Audiotistic Music Festival story

While television news crews converged on the Audiotistic Music Festival Saturday night to focus on the controversy of rave-like music events, thousands of fans inside the concert appeared to pay little attention.
Hesperia residents Joel Fox, 19 and Brittney Buell, 20, happily climbed up a massive slide at the National Orange Show and raced each other down on towels. 
Buell bragged after she defeated Fox and each discussed what was the craziest thing they had seen at the festival at 12:10 a.m. Sunday.
“Girls with different types of underwear,” Fox said with a laugh. Added Buell: “I got caught stealing a whole water bottle” but she didn’t agree with it because the item was selling for $4. 
The Audiotistic Music Festival, which started at 6 p.m. Saturday, and concluded at 4 a.m. Sunday and tens of thousands of people attended the event.
Insomniac Events, which puts on the Audiotistic festival, put together the Electric Daisy Carnival in Los Angeles where a 15-year-old teen girl died of a drug overdose after attending the event, which drew about 185,000 people, according to media reports. 
There also was 120 people who required transport to local hospitals, mostly for drug intoxication. In response to the carnival event, tickets for the Audiotistic festival could only be purchased by those age 18 and older.
Cynthia Castro, 18, of Palmdale said she felt horrible for the teen’s family but “if you take drugs you have to take responsibility” for your actions. 
Castro, who also attended the daisy carnival, said the Los Angeles event “should not be cause for cancelation or become a reason to make big changes” in similar events. “It’s different from going to the clubs,” Castro said. “People are more friendly.” 
She added that out of the 100,000 people who attended the carnival, only a small percentage actually were involved in the drug related incidents.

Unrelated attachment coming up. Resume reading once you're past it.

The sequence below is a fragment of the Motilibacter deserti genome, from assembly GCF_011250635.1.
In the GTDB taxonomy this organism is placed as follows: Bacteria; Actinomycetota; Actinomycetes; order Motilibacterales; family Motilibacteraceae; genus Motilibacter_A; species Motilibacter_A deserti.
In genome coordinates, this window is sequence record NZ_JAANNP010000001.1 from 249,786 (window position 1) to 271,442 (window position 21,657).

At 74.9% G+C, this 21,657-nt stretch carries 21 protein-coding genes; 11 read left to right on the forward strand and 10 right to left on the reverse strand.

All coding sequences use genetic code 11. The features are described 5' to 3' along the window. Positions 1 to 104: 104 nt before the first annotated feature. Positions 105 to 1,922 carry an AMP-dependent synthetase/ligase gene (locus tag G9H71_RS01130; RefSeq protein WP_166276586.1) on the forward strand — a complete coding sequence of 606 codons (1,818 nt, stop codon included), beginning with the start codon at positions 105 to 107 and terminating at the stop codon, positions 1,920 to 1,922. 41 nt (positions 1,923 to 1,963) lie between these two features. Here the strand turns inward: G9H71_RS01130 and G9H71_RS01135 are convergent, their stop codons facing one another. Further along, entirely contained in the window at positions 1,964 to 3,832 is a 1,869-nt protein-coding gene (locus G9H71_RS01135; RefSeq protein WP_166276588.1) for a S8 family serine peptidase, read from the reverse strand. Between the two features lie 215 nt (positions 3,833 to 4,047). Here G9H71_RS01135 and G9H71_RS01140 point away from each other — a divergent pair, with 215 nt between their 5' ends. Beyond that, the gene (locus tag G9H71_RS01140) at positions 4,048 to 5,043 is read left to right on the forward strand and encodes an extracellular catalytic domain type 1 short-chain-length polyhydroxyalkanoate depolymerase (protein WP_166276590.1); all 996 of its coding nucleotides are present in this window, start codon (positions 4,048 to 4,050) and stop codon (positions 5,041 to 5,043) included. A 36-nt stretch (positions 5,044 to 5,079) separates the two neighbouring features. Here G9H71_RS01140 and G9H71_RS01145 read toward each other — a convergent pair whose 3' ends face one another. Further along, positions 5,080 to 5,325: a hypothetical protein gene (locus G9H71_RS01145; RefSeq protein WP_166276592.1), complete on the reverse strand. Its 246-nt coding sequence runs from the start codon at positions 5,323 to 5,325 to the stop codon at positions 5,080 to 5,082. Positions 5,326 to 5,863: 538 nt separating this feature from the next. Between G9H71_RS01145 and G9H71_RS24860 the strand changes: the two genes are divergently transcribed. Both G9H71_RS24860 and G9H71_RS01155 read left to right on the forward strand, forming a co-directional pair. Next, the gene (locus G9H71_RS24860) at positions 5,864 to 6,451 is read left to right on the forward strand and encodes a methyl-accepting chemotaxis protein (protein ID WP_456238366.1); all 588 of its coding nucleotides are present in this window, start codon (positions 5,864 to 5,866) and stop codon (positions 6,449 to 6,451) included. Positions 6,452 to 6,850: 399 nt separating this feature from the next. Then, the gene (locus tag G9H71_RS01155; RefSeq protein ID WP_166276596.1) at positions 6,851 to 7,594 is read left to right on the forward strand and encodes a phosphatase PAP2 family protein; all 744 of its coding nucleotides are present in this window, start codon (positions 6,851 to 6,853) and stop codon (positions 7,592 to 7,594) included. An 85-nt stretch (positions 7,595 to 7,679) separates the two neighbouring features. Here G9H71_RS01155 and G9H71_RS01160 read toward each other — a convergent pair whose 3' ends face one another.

Castro added she liked the temporary 18 and over provision introduced for Audiotistic.
Numerous young women like Castro wore “fuzzy boots,” or boots with material hanging from them, and skimpy bikini outfits that left little to the imagination dressed up with as many colorful accessories as possible. 
Many of the males wore neon colored tank tops, skinny jeans and stylish sneakers. 
The audience appeared to be primarily youths in their late teens and early 20s with many wearing as little clothing as possible. 
Featured acts included Kid Cudi, Bassnectar, Talib Kweli & DJ Hi-Tek, N.A.S.A., The Cool Kids, A-Trak, Marco V and Rusko. 
N.A.S.A., who performed inside The Boombox tent, gave an entertaining show from start to finish complete with women dancers painted silver who wore only wore bikini bottoms and pasties, dancers dressed as stuffed animals and guest artists including Fat Lip from the hip-hop group the Pharcyde. 
Kid Cudi, who ended his Sunday morning set with his hit “Pursuit of Happiness,” was entertaining but not flawless as he only performed one verse of his biggest hit “Day and Night” and was clearly off key when he tried to sing but his audience didn’t seem to mind.
Parking was $20 at the venue while tickets were $65 on the day of the show.
Vendors at the show sold sausages, teriyaki chicken, pepperoni pizza, burritos and more. 
Food vendor Kelli Boyle, 19, of Long Beach said water and the occasional sausage sell were her most popular items Saturday night.
“They seem to come in groups,” Boyle said of her customers, adding she originally was skeptical people would even eat at the event because they would consume too many drugs. 
“I hope they keep on dancing and will want to eat later.” 
Boyle, who attended the daisy carnival as a fan, said she thought there was too much attention paid to that event’s negativity. She thought increasing the age to 18 and over for Audiotistic solved the problem but added she felt bad for the teen’s parents. 
When asked, Boyle said the craziest thing she saw at the festival Saturday night was a “guy on a stretcher. He was strapped down just laying there.” 
Internet mattress salesman Saman Saman, who ran for San Bernardino’s 4th Ward City Council seat in 2009, sold ice cream at the event, with chocolate tacos among the biggest selling item.
Saman said the event was good for all businesses in the immediate area including hotels, fast food restaurants, convenience stores, taxi cabs and tow trucks.
“It’s good for San Bernardino,” Saman said, adding that concertgoers could “come and express their freedom.